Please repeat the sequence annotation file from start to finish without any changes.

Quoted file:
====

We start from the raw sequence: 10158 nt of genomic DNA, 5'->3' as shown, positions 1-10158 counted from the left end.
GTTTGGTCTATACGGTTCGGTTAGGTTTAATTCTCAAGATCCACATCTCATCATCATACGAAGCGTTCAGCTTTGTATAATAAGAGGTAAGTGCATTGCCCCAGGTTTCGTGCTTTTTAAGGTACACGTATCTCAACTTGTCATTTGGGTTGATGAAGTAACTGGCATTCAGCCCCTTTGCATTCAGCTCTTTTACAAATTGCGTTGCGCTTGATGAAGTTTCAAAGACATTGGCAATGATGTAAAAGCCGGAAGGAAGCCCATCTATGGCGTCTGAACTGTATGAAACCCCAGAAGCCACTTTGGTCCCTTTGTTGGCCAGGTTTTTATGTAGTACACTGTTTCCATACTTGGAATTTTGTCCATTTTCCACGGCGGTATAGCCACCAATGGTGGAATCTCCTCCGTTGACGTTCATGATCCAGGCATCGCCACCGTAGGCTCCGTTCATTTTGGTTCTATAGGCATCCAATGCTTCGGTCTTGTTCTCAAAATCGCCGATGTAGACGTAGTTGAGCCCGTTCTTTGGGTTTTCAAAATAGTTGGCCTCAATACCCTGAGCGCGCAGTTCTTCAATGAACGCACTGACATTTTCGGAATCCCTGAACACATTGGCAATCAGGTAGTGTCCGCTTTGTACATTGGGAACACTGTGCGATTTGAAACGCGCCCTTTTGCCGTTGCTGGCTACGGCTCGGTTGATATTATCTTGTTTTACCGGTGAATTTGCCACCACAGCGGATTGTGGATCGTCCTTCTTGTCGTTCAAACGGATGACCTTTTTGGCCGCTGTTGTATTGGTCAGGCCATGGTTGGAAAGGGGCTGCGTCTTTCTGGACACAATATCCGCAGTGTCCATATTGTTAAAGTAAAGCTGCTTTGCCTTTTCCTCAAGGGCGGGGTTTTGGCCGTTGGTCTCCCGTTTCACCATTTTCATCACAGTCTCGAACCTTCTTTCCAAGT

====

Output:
We start from the raw sequence: 10158 nt of genomic DNA, 5'->3' as shown, positions 1-10158 counted from the left end.
GTTTGGTCTATACGGTTCGGTTAGGTTTAATTCTCAAGATCCACATCTCATCATCATACGAAGCGTTCAGCTTTGTATAATAAGAGGTAAGTGCATTGCCCCAGGTTTCGTGCTTTTTAAGGTACACGTATCTCAACTTGTCATTTGGGTTGATGAAGTAACTGGCATTCAGCCCCTTTGCATTCAGCTCTTTTACAAATTGCGTTGCGCTTGATGAAGTTTCAAAGACATTGGCAATGATGTAAAAGCCGGAAGGAAGCCCATCTATGGCGTCTGAACTGTATGAAACCCCAGAAGCCACTTTGGTCCCTTTGTTGGCCAGGTTTTTATGTAGTACACTGTTTCCATACTTGGAATTTTGTCCATTTTCCACGGCGGTATAGCCACCAATGGTGGAATCTCCTCCGTTGACGTTCATGATCCAGGCATCGCCACCGTAGGCTCCGTTCATTTTGGTTCTATAGGCATCCAATGCTTCGGTCTTGTTCTCAAAATCGCCGATGTAGACGTAGTTGAGCCCGTTCTTTGGGTTTTCAAAATAGTTGGCCTCAATACCCTGAGCGCGCAGTTCTTCAATGAACGCACTGACATTTTCGGAATCCCTGAACACATTGGCAATCAGGTAGTGTCCGCTTTGTACATTGGGAACACTGTGCGATTTGAAACGCGCCCTTTTGCCGTTGCTGGCTACGGCTCGGTTGATATTATCTTGTTTTACCGGTGAATTTGCCACCACAGCGGATTGTGGATCGTCCTTCTTGTCGTTCAAACGGATGACCTTTTTGGCCGCTGTTGTATTGGTCAGGCCATGGTTGGAAAGGGGCTGCGTCTTTCTGGACACAATATCCGCAGTGTCCATATTGTTAAAGTAAAGCTGCTTTGCCTTTTCCTCAAGGGCGGGGTTTTGGCCGTTGGTCTCCCGTTTCACCATTTTCATCACAGTCTCGAACCTTCTTTCCAAGT